The E-15 Gasoline Dilemma
By Steve Chaconas
Boating decisions at the pump are getting worse. Aside from regular, mid-range, and premium, a new ethanol blend – E15 – is finding its way into gas pumps and boaters are being warned with bright orange labels.
It’s been the advice of many mechanics to avoid the standard E10 if possible or use an additive if only ethanol is available and don’t let ethanol gas sit in your motor for more than two weeks. The problem with ethanol, E10, is the alcohol content. Alcohol is “hygroscopic,” meaning it attracts water molecules. Unfortunately, boat fuel systems are vented, and moisture collects in fuel. The moisture bonds with the alcohol and sinks to the tank bottom where the fuel pick-up is located. At this point nothing good happens ranging from performance issues to catastrophic engine damage as the powerful astringent in alcohol loosens fuel tank debris.
Intended to reduce greenhouse gas emissions by 40-50% compared to petroleum, ethanol works well in cars, but not in small engines or outboard motors. As if E10 fuel wasn’t bad enough E15, with even more alcohol, is showing up unannounced at pumps across the country. This fuel is not approved in outboard motors by every manufacturer. Boat Owners Association of The United States (BoatUS) reminds boaters that it may take a little more effort to ensure the right fuel goes into the tank while fuel sellers don’t make the obvious clarification between mixtures. Federal law prohibits using E15 fuel in boats as well as motorcycles, off-road vehicles, and power equipment, voids the engine warranty, and it has been proven to cause damage to marine engines. Recreational vessel engines may only use gasoline containing no more than 10% ethanol (E10). Any pump dispensing E15 fuel must have an approved orange warning label.
Major engine manufactures include a warning label on fuel tanks, to prevent the use of E15. For these reasons and more, warranty coverage on a wide range of repairs and services will become void on any Mercury engine that has been operated using fuel with an ethanol content of more than 10%. It’s been the long standing policy of Mercury for years that ethanol can cause damage to outboards, but the availability of E15 at pumps this summer adds more risk of its use. This could be due to an unaware boater or one who wants to save some money and isn’t aware of the damage ethanol can cause. But it’s endangering boaters who know but might not notice the pump’s ethanol-content labels when fueling up.
Not recognizing the meaning of the orange labels, a 2020 Outdoor Power Equipment Institute poll shows only about one in five consumers know the difference at the pump between the ethanol mixtures. Creating more confusion for boaters, more E15 is available as a Clean Air Act waiver expanded the sale to June 1 to September 15, prime boating season, where it had previously been excluded. BoatUS has also fought efforts to weaken pump labeling rules, maintaining pressure to keep the bright orange labels and to educate boaters about the hazards of E15 to boats and warranty coverages.
Another major outboard manufacturer, Yamaha, has been recommending the mounting of a ten-micron water-separating fuel filter to help water to safely move out from the fuel and get aggregated at the bottom of the filter, capturing the smallest particles. Yamaha has a spin on filter they say provides a 95% filtration rate almost double the 51% filtration rate required for the ten-micron rating.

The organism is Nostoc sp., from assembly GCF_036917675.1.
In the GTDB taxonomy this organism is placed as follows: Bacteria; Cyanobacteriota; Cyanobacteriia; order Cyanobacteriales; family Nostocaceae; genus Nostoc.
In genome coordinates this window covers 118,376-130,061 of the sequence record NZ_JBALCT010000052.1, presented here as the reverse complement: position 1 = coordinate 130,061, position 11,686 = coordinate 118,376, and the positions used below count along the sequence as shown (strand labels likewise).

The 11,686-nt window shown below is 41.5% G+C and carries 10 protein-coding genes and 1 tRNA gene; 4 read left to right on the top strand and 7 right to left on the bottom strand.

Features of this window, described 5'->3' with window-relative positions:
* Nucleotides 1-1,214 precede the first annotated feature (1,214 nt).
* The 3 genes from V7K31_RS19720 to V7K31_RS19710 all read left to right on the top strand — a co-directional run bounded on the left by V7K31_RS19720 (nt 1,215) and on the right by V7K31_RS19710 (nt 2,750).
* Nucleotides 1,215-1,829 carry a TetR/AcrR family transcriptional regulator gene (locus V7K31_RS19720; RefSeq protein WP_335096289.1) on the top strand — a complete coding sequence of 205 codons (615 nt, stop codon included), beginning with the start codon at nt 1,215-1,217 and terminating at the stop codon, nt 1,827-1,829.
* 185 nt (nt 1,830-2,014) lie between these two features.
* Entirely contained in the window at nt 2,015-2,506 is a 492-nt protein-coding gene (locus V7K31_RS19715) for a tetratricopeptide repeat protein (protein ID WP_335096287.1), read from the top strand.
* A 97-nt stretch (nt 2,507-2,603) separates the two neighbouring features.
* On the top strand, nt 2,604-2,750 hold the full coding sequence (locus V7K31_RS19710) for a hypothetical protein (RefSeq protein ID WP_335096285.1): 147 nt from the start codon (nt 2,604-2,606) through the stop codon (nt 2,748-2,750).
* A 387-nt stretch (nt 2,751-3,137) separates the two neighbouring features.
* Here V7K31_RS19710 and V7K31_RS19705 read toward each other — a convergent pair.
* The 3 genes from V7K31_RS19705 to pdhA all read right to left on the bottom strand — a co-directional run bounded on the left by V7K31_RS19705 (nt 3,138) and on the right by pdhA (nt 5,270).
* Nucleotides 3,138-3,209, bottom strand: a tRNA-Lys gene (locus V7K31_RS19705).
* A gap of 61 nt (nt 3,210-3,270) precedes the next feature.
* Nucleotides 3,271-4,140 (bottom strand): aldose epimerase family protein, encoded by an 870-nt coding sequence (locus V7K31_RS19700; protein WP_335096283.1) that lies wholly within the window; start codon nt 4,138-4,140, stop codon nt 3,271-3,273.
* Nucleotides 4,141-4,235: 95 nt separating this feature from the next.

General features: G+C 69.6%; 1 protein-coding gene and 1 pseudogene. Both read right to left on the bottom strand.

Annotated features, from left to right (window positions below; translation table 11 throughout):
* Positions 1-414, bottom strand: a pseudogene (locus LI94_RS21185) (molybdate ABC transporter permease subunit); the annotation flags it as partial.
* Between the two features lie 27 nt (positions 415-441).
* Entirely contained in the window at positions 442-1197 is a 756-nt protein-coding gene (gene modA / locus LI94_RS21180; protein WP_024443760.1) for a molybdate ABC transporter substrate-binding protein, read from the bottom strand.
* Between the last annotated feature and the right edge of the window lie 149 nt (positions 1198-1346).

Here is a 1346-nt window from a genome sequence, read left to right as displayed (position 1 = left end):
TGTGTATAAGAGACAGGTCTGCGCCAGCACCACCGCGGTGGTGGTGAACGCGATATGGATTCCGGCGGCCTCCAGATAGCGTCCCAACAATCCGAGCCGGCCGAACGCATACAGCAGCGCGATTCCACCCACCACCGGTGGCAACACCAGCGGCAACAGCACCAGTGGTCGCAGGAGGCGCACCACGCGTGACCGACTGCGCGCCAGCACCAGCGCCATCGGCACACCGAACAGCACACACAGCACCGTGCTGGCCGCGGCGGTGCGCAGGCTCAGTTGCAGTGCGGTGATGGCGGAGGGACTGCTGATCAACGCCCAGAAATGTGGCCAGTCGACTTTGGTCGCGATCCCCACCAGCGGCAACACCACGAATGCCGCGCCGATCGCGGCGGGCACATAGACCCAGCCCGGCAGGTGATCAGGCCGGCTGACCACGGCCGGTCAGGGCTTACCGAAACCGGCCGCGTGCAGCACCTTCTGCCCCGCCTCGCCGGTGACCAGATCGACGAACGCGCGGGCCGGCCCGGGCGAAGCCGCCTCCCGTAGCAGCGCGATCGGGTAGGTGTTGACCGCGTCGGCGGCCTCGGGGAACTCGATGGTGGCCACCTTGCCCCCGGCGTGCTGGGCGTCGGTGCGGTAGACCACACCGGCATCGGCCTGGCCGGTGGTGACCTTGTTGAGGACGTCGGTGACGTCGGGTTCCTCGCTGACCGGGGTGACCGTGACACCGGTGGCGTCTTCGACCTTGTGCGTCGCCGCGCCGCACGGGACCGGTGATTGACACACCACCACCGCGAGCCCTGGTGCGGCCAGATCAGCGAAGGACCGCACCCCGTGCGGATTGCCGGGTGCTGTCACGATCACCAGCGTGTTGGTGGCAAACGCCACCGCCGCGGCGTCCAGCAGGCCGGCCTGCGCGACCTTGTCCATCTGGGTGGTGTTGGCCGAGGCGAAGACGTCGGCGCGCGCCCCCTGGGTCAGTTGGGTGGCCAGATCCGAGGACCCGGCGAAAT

Yamaha also recommends a marine-specific fuel stabilizer and conditioner every fill up to prevent oxidation and phase separation. Non-alcohol based marine stabilizers come with anti-corrosive components to protect exposed solder, copper, and other metals from the offensive sodium sulfate present in ethanol.
They go further with an internal engine cleaner, Yamalube Ring Free Plus. Originally developed to prevent carbon building on the rings of 2-stroke outboards, it also safeguards engine components from corrosion and cleans deposits off your fuel system and internal engine.
Purchasing fuel from a place that sells a lot will provide the freshest gas possible since ethanol-blended gasoline has an extremely short life. If using a boat infrequently, mechanics recommend keeping fuel level of the tank at 7/8 full of properly stabilized and filled with fresh gas to prevent condensation buildup in the tank and putting water into the fuel system.
No matter how eager you are to get out on the water, remember to slow down at the gas pump and read the ethanol-content labels, being sure to use only gasoline with ethanol content of 10% or less. Many astute boat owners are only using ethanol free fuel to avoid the major issues with even E10, while keeping a watchful eye on pumps with the orange label, always checking for the ethanol content.
Potomac River Bassing in AUGUST
Hot, hazy, and humid and that means fish will be in the grass. Time to hit the mats with heavy weights and frogs. Both require 60 pound test Gamma Torque braid. Look for thick grass beds close to deeper water.
For the frog, tie a double Palomar knot and work over thick grass. This bait is also effective over cover without grass. When the bass explodes on it, set the hook upward and horse them out of the thick cover. White frogs make it easier to see the strike.
Punching mats involves 1-1.5 ounce tungsten weights pegged with a stopper. A stout hook is needed to prevent bending. Put a small soft plastic on it. Pitch to thick mats and shake until it drops through. Fish will bite the bait and swim off, loading the rod. Just pull to set the hook.
In areas around grass, swim and bladed jigs in craw patterns can come through grass to produce bites. For this, spool with 14-16 pound test Gamma Edge fluorocarbon line. Snap free from grass.
Author Capt. Steve Chaconas is a Potomac bass fishing guide & freelance writer. Potomac River reports: nationalbass.com. YouTube channel NationalBassGuide.